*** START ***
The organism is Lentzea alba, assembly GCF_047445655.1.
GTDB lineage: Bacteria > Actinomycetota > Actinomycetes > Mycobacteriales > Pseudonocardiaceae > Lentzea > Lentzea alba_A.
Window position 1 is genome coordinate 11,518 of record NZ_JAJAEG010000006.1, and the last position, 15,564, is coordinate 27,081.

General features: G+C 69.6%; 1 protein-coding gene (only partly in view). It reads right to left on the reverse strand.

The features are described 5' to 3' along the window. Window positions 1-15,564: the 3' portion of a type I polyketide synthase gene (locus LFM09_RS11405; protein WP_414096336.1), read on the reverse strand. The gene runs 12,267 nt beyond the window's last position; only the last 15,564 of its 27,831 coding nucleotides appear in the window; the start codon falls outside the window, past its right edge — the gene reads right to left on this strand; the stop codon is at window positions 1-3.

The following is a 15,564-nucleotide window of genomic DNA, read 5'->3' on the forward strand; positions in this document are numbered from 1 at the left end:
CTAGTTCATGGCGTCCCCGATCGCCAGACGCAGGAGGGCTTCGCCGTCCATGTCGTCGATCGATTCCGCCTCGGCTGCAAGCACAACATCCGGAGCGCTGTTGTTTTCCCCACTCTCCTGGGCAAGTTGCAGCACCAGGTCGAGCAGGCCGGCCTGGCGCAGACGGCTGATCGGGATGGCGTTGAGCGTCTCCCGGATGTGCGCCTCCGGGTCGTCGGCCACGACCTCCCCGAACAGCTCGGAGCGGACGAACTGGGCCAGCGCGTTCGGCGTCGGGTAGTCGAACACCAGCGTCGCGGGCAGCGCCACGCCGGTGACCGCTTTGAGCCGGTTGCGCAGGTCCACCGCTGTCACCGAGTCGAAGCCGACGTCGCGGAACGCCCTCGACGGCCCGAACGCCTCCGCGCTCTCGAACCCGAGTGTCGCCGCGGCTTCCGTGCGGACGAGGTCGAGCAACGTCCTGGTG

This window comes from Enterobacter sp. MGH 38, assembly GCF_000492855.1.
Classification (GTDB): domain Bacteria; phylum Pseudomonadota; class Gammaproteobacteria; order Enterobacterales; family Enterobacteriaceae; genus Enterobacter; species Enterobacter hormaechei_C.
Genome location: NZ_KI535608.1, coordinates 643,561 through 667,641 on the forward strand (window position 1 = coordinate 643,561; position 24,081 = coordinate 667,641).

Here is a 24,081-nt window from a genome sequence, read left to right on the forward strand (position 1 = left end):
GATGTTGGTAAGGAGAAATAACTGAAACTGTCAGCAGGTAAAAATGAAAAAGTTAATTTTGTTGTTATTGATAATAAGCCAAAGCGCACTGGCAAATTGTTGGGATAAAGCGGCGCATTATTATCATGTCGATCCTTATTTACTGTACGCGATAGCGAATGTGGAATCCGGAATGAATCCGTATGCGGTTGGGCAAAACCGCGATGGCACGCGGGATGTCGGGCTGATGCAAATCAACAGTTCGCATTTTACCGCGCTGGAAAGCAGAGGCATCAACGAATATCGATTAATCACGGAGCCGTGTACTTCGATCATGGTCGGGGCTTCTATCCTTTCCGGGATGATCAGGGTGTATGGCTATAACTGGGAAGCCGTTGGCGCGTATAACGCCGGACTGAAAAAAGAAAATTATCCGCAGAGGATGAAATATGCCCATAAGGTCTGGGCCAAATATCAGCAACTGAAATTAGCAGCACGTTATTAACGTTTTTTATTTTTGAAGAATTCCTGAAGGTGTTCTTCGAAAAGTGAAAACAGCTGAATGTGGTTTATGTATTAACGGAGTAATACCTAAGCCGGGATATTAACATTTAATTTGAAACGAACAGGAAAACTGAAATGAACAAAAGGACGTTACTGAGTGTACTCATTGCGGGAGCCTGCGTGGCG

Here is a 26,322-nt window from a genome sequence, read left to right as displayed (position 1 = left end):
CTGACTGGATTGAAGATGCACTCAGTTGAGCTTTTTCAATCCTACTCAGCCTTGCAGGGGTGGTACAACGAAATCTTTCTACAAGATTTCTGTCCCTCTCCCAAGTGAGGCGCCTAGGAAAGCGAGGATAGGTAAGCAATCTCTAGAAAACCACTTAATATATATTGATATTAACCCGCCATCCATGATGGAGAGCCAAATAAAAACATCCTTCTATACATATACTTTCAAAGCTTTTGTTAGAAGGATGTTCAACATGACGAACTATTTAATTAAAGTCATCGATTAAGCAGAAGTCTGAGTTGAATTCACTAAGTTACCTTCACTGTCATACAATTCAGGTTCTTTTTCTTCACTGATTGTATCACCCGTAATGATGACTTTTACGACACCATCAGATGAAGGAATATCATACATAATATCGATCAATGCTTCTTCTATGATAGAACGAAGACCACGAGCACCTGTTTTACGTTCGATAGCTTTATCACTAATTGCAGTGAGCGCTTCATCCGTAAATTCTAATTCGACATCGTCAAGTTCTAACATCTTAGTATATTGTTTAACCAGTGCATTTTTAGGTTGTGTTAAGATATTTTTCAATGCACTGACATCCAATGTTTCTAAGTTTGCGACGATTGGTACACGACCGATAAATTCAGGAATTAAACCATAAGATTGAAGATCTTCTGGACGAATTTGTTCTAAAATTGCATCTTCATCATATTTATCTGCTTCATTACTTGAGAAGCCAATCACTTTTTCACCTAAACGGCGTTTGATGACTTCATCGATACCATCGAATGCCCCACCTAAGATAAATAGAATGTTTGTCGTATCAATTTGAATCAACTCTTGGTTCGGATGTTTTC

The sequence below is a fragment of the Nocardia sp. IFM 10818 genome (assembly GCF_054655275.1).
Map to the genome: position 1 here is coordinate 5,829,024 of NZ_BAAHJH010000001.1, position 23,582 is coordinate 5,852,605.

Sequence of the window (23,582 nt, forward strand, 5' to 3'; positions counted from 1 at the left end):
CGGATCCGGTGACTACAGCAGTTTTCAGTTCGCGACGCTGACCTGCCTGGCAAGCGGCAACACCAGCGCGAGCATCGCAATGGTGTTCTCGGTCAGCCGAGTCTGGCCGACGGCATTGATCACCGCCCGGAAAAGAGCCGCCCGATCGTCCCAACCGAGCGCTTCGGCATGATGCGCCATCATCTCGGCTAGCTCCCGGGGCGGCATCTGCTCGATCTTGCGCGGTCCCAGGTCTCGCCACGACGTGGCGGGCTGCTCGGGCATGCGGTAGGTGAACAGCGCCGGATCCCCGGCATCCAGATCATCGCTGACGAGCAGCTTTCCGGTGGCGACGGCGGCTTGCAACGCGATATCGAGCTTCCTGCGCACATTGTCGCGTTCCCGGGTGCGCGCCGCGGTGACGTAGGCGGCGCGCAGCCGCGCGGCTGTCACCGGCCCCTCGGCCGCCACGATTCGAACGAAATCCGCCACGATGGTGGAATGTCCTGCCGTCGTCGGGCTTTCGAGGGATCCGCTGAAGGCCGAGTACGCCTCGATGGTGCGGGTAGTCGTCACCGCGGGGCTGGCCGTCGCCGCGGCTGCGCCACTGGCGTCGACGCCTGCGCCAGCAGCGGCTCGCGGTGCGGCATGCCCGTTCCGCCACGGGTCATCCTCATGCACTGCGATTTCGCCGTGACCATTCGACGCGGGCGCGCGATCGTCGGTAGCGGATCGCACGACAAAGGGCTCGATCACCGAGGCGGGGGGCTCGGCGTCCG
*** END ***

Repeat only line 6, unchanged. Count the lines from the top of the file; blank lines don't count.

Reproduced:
The following is a 15,564-nucleotide window of genomic DNA, read 5'->3' on the forward strand; positions in this document are numbered from 1 at the left end: